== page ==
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THE JOURNAL OF CARDIOVASCULAR SURGERY
A Journal on Cardiac, Vascular and Thoracic Surgery
Indexed/Abstracted in: BIOSIS Previews, Current Contents/Clinical Medicine, EMBASE, PubMed/MEDLINE, Science Citation Index Expanded (SciSearch), Scopus
Impact Factor 1,632
ORIGINAL ARTICLES VASCULAR SECTION
The Journal of Cardiovascular Surgery 2004 February;45(1):43-8
Surgical approach to kinking and coiling of the internal carotid artery
Aleksic M., Schütz G., Gerth S., Mulch J.†
Department of Vascular Surgery Gerresheim Hospital Düsseldorf, Germany
Aim. Whether kinking or coiling of the internal carotid artery (ICA) simply represents a morphological variation without clinical relevance still remains an object of debate. While most patients are incidentally diagnosed in an asymptomatic state due to the broad use of non-invasive investigations (like colour coded Doppler sonography), associated neurological deficits are often unspecific and might be related to coexisting proximal stenotic lesions. Its etiology is unclear. Beside arthero-sclerotic genesis, a persistent embryological condition or underlying fibromuscular dysplasia is discussed. Moreover, in contrast to precise recommendations concerning the indication for endarteriectomy in carotid artery stenosis, general guidelines for surgical intervention in case of kinking or coiling are not yet established.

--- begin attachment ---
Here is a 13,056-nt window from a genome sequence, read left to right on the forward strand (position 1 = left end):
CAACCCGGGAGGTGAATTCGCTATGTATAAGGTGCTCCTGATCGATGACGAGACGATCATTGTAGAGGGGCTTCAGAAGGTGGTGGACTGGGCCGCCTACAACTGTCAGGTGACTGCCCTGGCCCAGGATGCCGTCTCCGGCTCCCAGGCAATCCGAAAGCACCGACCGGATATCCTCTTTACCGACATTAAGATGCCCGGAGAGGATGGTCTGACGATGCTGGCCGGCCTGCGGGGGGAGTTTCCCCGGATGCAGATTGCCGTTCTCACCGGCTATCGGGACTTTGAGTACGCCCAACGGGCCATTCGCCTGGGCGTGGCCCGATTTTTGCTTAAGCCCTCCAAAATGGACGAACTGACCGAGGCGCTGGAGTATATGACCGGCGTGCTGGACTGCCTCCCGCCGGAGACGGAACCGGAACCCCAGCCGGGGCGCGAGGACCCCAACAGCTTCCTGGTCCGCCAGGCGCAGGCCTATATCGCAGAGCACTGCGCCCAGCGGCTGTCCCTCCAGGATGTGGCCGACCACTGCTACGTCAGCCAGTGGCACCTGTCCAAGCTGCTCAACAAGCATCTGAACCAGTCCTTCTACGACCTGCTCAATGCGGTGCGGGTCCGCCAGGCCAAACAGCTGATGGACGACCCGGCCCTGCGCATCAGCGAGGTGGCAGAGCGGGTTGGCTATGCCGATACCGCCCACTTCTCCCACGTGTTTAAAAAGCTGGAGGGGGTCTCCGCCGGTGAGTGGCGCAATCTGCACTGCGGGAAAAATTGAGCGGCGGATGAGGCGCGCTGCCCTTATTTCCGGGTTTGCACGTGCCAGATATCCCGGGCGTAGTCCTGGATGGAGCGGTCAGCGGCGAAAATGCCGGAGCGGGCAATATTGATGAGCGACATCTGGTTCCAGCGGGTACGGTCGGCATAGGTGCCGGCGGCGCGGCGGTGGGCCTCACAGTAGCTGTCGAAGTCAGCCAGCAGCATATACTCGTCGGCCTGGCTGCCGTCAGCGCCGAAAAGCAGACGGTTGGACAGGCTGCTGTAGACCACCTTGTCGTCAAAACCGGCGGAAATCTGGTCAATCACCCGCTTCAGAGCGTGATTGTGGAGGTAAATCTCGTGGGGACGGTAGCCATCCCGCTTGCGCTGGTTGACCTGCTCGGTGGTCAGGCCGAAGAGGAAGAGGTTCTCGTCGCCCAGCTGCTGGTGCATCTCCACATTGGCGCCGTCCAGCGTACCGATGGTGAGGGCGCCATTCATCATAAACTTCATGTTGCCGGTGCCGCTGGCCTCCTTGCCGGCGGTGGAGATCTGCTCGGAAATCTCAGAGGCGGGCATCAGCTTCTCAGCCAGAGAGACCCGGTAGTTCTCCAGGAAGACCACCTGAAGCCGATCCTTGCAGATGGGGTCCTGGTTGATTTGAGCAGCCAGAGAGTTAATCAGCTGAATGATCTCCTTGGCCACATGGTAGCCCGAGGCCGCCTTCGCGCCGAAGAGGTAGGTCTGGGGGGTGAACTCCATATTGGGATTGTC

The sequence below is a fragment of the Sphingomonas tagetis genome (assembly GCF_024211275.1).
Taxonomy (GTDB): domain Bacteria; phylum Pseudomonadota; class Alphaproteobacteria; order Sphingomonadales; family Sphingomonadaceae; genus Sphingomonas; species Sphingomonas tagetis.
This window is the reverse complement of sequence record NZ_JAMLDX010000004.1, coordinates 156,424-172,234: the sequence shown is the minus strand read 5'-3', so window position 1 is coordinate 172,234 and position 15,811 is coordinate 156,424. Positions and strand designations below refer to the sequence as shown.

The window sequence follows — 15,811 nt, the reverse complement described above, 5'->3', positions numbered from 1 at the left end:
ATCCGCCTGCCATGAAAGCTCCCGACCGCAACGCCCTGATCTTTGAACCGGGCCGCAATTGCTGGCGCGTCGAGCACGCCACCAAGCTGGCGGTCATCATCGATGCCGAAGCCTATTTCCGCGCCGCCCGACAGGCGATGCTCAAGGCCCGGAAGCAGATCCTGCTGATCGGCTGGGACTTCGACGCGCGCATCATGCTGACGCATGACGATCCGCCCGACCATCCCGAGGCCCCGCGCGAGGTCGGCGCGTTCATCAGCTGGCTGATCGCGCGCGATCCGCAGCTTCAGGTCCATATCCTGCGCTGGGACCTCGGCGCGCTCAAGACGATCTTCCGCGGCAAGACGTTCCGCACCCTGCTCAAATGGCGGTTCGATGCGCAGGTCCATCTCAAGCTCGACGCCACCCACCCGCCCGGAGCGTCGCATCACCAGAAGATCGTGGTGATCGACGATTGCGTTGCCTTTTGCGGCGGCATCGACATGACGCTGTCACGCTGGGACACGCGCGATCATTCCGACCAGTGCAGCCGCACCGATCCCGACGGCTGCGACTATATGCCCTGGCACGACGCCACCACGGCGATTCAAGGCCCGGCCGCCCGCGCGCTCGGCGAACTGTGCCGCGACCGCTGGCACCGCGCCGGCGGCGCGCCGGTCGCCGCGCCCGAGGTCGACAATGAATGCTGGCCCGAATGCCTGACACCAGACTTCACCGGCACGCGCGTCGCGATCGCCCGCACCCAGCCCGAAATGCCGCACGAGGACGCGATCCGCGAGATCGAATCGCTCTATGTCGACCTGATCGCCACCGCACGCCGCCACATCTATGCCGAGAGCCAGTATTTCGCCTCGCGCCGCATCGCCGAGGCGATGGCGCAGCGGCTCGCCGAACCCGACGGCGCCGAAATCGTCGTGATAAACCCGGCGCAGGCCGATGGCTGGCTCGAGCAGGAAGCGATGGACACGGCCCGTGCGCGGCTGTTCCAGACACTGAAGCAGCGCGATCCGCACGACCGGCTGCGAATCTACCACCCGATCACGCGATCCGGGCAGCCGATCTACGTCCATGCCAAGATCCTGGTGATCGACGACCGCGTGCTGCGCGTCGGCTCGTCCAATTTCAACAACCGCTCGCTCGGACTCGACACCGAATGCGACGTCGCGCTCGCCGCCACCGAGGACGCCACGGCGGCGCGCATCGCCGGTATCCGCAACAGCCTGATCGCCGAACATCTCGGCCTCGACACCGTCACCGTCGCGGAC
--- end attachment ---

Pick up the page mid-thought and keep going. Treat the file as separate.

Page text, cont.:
Methods. The characteristics of 16 patients who underwent a total of 21 reconstructive operations for isolated kinking or coiling of the ICA during 5 years of observation were retrospectively analyzed.
Results. In 10 out of 14 kinkings and 5 out of 7 coilings central nervous symptoms were noted including unspecific vertigo, syncope, tinnitus synchronous to pulse, transient ischemic attacks and manifest cerebral infarction. All these individual complaints disappeared postoperatively. In 1 patient presenting with an ICA coiling histological examination revealed signs of fibromuscular dysplasia. The other specimens showed typical changes of artherosclerotic disease.
Conclusion. By precluding significant proximal stenosis and effective elimination of symptoms after surgical correction, a causal connection between cerebral dysfunction and severe ICA kinking or coiling can be supposed. An actual abnormality of the arterial wall structure only exists in exceptional cases. Rather, a sequential development from kinking to coiling was noticed.